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Tuesday, April 25, 2000

UH marine program
should be saved

Bullet The issue: The University of Hawaii-Manoa Marine Options Program is scheduled to be canceled unless $150,000 can be found.

Bullet Our view: The program is too valuable to be dropped for lack of such a small sum.

IT would take only $150,000 to keep the University of Hawaii-Manoa Marine Options Program alive. That's peanuts compared to the $50 million annual budget of the School of Ocean and Earth Science and Technology, but the program is nevertheless going to be terminated as a victim of budget cuts.

The school's dean, C. Barry Raleigh, said its state funding is being cut by $1.5 million over three years. Because Marine Options isn't a core program, he explained, he can't continue it.

Yet the program has numerous supporters who maintain it should be saved -- among them Susan Scott, this newspaper's "Ocean Watch" columnist, who went through the program herself and considers it "essential to getting a good undergraduate marine education at UH."

Scott explains that UH does not offer a bachelor's degree in marine biology. The Marine Options Program fills the gap by requiring 12 credit hours of marine-related courses and completion of a marine skills project.

Tom Iwai, a state aquatic biologist who was the first student to receive a Marine Options certificate in 1972, said it "will be devastating to kids coming through the system" if the program is closed.

Bruce Smith, owner of Kahuku Shrimp Co., said he uses the program to obtain hatchery specialists for his shrimp-rearing operation. Since it began in 1971, about 10,000 students have gone through the program.

Marine Options director Sherwood Maynard said program offerings at UH-Hilo and community colleges can continue because they are funded by those campuses, but they look to the Manoa program for leadership and coordination. Maynard said he hopes that UH President Kenneth Mortimer will move the program to the College of Arts and Sciences, where presumably its prospects for survival would be better.

Whether or not that bureaucratic move would be the solution, it is hard to believe that the university would let a valued program die for lack of $150,000.

Colon cancer study
has experts stunned

Bullet The issue: Studies fail to confirm that eating low-fat, high-fiber foods can reduce the risk of colon cancer.

Bullet Our view: Decisions on health issues are often judgment calls based on incomplete knowledge.

THE world medical community learned last week that one of the most widely held beliefs about diet and health apparently isn't true. This is the contention that eating low-fat, high-fiber foods can reduce the risk of colon and rectal cancer.

The hypothesis linking fiber to a reduced risk of colon cancer originated in 1971. Dr. Denis Burkitt, a British medical missionary, noticed that poor rural Africans had much less colon cancer than affluent Westerners. Burkitt's explanation was that the Africans ate more fiber. Over the years, the theory gained wide acceptance although the evidence was conflicting at best.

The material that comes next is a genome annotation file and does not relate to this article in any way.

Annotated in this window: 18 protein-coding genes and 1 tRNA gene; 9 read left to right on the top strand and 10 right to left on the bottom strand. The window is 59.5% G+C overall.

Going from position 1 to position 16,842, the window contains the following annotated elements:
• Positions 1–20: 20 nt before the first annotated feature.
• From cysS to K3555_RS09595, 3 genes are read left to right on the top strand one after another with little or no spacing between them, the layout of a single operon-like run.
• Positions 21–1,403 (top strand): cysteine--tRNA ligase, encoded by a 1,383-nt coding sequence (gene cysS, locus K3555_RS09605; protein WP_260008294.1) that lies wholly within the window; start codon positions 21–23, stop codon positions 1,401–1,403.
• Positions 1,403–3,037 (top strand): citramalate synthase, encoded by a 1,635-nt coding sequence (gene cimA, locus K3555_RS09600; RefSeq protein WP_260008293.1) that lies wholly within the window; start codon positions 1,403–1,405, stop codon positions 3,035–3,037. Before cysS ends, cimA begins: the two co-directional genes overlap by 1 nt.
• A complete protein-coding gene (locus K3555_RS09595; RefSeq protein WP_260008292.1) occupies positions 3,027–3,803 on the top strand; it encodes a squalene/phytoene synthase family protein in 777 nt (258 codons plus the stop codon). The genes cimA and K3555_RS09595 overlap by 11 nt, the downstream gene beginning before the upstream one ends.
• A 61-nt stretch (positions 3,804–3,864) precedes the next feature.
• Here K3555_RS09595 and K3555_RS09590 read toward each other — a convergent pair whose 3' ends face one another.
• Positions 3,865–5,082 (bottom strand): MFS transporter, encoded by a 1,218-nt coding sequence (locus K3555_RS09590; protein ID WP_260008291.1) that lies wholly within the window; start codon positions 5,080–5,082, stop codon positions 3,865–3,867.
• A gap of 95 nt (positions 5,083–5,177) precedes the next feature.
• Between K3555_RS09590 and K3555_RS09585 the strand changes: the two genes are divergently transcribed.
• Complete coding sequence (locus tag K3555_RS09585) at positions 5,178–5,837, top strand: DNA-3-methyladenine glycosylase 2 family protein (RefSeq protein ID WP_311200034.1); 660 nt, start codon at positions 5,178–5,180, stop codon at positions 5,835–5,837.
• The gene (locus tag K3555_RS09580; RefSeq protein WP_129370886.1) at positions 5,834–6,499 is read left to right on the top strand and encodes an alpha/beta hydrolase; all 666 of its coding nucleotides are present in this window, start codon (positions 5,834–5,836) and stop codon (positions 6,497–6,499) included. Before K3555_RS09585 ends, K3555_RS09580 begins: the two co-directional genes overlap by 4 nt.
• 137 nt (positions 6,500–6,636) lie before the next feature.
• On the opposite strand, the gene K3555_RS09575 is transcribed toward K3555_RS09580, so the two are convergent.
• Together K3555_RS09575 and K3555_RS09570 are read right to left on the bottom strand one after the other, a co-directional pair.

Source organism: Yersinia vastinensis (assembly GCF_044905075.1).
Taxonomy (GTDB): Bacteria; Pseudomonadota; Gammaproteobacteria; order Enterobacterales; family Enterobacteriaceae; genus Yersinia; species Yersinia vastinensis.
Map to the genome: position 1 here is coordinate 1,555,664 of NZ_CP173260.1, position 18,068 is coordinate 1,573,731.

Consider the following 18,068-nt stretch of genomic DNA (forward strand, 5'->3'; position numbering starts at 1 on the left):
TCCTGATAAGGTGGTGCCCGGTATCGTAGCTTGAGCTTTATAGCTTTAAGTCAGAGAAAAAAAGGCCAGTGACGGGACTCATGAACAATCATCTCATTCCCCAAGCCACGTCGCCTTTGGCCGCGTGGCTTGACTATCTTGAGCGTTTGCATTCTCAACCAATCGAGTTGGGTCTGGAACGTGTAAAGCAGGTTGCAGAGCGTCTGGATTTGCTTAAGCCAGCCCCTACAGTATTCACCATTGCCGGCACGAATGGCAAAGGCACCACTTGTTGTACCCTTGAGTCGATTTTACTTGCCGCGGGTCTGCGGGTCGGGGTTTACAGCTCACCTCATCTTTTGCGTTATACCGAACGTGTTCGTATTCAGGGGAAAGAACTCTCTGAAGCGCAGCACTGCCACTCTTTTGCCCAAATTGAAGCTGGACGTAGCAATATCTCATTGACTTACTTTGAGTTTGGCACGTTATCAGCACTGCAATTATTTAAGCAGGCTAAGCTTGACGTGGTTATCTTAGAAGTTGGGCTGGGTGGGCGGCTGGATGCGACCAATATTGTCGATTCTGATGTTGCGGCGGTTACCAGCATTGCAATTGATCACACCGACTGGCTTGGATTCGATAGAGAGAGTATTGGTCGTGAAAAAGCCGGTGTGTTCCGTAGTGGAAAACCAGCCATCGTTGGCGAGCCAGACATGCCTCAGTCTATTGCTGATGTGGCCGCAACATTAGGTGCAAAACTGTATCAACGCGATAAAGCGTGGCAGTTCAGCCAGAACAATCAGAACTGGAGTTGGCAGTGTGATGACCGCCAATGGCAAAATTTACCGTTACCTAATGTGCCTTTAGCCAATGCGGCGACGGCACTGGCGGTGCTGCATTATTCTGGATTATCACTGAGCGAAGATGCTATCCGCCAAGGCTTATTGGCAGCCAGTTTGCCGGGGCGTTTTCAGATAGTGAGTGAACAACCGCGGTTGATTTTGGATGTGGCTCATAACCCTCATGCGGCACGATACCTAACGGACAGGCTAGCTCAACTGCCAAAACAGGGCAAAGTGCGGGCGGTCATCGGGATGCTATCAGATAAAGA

But now two rigorously conducted studies involving thousands of people have failed to confirm the hypothesis. The studies found that neither a low-fat diet with much fiber, much of it from fruits and vegetables, nor eating extra fiber in the form of wheat bran reduced the risk of colon cancer.

The New York Times reported that experts on colon cancer were stunned. Dr. Barnett Kramer, deputy director of the division of cancer prevention at the National Cancer Institute, said the results showed "the need to rigorously put belief systems to the test."

That leaves the layman bewildered. If the experts don't know, how are we supposed to?

Health professionals say such confusion results from the willingness of scientists, the news media and the public to draw firm conclusions from a stew of often poorly conducted, contradictory and incomplete observations.

Science is not religion, but people have a need to believe in something -- even if that something is the validity of a scientific experiment rather than the existence of a deity. There is often a strong temptation to draw conclusions beyond what the facts warrant.

Daniel Q. Haney, the Associated Press' medical editor, notes that "over and over, the conventional medical wisdom collapses under the weight of new evidence."

Haney cites the change of medical opinion about salt, eggs and estrogen. He writes, "Now it is pretty clear that salt is not an important cause of high blood pressure. Most people probably can eat an egg for breakfast without triggering a heart attack.

"And estrogen? No one really knows how that will turn out, but there is doubt about the long-accepted assumption that it keeps the heart working smoothly after menopause."

The trouble is, science can be a messy process. It's unlikely that a single study can give the ultimate answer to a health question. People can't wait for that final answer. They have to make decisions immediately or in the near future. But in the absence of certainty such decisions are still judgment calls.

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John M. Flanagan, Editor & Publisher

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Diane Yukihiro Chang, Senior Editor & Editorial Page Editor

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A.A. Smyser, Contributing Editor

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